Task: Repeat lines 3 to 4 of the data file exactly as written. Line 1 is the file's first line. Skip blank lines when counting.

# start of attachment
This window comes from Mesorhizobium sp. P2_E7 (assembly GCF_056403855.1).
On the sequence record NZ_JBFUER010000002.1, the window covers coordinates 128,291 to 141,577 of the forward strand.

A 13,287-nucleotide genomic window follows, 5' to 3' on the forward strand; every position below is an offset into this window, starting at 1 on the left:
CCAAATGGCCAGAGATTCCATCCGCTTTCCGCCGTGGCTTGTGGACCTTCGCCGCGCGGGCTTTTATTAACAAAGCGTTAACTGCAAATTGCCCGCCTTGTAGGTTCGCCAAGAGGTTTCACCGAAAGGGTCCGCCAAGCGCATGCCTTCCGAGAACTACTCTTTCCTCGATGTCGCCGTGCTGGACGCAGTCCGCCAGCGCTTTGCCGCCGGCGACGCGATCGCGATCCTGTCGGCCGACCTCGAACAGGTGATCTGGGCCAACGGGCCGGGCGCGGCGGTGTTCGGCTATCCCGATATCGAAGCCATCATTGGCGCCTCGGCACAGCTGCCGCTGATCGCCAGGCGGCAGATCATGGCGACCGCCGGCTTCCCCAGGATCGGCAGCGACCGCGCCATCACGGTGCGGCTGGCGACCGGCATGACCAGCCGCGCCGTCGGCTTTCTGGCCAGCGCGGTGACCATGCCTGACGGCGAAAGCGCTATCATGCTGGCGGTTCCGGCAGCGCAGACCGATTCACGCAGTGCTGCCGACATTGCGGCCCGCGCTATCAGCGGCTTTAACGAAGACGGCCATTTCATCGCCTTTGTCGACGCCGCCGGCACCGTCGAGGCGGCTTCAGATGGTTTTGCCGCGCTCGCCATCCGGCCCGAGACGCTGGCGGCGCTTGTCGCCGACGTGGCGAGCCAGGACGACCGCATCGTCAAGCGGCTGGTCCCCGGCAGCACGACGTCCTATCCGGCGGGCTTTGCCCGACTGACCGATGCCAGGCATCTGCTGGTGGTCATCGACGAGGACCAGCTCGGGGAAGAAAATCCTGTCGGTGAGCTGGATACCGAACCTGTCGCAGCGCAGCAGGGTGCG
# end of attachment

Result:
A 13,287-nucleotide genomic window follows, 5' to 3' on the forward strand; every position below is an offset into this window, starting at 1 on the left:
CCAAATGGCCAGAGATTCCATCCGCTTTCCGCCGTGGCTTGTGGACCTTCGCCGCGCGGGCTTTTATTAACAAAGCGTTAACTGCAAATTGCCCGCCTTGTAGGTTCGCCAAGAGGTTTCACCGAAAGGGTCCGCCAAGCGCATGCCTTCCGAGAACTACTCTTTCCTCGATGTCGCCGTGCTGGACGCAGTCCGCCAGCGCTTTGCCGCCGGCGACGCGATCGCGATCCTGTCGGCCGACCTCGAACAGGTGATCTGGGCCAACGGGCCGGGCGCGGCGGTGTTCGGCTATCCCGATATCGAAGCCATCATTGGCGCCTCGGCACAGCTGCCGCTGATCGCCAGGCGGCAGATCATGGCGACCGCCGGCTTCCCCAGGATCGGCAGCGACCGCGCCATCACGGTGCGGCTGGCGACCGGCATGACCAGCCGCGCCGTCGGCTTTCTGGCCAGCGCGGTGACCATGCCTGACGGCGAAAGCGCTATCATGCTGGCGGTTCCGGCAGCGCAGACCGATTCACGCAGTGCTGCCGACATTGCGGCCCGCGCTATCAGCGGCTTTAACGAAGACGGCCATTTCATCGCCTTTGTCGACGCCGCCGGCACCGTCGAGGCGGCTTCAGATGGTTTTGCCGCGCTCGCCATCCGGCCCGAGACGCTGGCGGCGCTTGTCGCCGACGTGGCGAGCCAGGACGACCGCATCGTCAAGCGGCTGGTCCCCGGCAGCACGACGTCCTATCCGGCGGGCTTTGCCCGACTGACCGATGCCAGGCATCTGCTGGTGGTCATCGACGAGGACCAGCTCGGGGAAGAAAATCCTGTCGGTGAGCTGGATACCGAACCTGTCGCAGCGCAGCAGGGTGCG